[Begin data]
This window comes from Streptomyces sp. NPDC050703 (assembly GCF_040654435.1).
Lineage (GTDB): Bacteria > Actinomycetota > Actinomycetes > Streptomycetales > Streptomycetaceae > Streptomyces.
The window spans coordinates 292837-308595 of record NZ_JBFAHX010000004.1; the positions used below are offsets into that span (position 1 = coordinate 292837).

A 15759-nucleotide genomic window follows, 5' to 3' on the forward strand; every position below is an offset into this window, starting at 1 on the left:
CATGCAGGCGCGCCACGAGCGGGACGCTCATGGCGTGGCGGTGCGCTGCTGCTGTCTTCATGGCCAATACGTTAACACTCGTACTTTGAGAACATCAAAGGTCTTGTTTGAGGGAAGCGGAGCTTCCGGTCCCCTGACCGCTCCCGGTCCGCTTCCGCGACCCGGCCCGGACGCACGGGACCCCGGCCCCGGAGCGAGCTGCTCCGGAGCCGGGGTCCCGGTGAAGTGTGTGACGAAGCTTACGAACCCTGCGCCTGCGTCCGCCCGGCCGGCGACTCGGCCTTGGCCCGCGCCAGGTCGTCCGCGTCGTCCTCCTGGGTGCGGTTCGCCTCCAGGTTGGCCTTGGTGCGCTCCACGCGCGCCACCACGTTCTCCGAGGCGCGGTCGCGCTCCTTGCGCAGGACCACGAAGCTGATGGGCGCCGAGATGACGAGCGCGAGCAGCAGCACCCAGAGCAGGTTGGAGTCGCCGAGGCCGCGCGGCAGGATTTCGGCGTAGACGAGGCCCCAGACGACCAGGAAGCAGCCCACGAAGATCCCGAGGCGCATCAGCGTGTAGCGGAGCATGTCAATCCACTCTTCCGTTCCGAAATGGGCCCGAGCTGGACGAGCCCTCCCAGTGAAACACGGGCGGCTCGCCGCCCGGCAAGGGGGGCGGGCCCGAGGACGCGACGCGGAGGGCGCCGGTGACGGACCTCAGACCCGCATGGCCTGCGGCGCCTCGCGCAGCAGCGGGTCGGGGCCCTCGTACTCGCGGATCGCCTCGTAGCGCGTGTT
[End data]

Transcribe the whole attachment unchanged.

This window comes from Streptomyces sp. NPDC050703 (assembly GCF_040654435.1).
Lineage (GTDB): Bacteria > Actinomycetota > Actinomycetes > Streptomycetales > Streptomycetaceae > Streptomyces.
The window spans coordinates 292837-308595 of record NZ_JBFAHX010000004.1; the positions used below are offsets into that span (position 1 = coordinate 292837).

A 15759-nucleotide genomic window follows, 5' to 3' on the forward strand; every position below is an offset into this window, starting at 1 on the left:
CATGCAGGCGCGCCACGAGCGGGACGCTCATGGCGTGGCGGTGCGCTGCTGCTGTCTTCATGGCCAATACGTTAACACTCGTACTTTGAGAACATCAAAGGTCTTGTTTGAGGGAAGCGGAGCTTCCGGTCCCCTGACCGCTCCCGGTCCGCTTCCGCGACCCGGCCCGGACGCACGGGACCCCGGCCCCGGAGCGAGCTGCTCCGGAGCCGGGGTCCCGGTGAAGTGTGTGACGAAGCTTACGAACCCTGCGCCTGCGTCCGCCCGGCCGGCGACTCGGCCTTGGCCCGCGCCAGGTCGTCCGCGTCGTCCTCCTGGGTGCGGTTCGCCTCCAGGTTGGCCTTGGTGCGCTCCACGCGCGCCACCACGTTCTCCGAGGCGCGGTCGCGCTCCTTGCGCAGGACCACGAAGCTGATGGGCGCCGAGATGACGAGCGCGAGCAGCAGCACCCAGAGCAGGTTGGAGTCGCCGAGGCCGCGCGGCAGGATTTCGGCGTAGACGAGGCCCCAGACGACCAGGAAGCAGCCCACGAAGATCCCGAGGCGCATCAGCGTGTAGCGGAGCATGTCAATCCACTCTTCCGTTCCGAAATGGGCCCGAGCTGGACGAGCCCTCCCAGTGAAACACGGGCGGCTCGCCGCCCGGCAAGGGGGGCGGGCCCGAGGACGCGACGCGGAGGGCGCCGGTGACGGACCTCAGACCCGCATGGCCTGCGGCGCCTCGCGCAGCAGCGGGTCGGGGCCCTCGTACTCGCGGATCGCCTCGTAGCGCGTGTT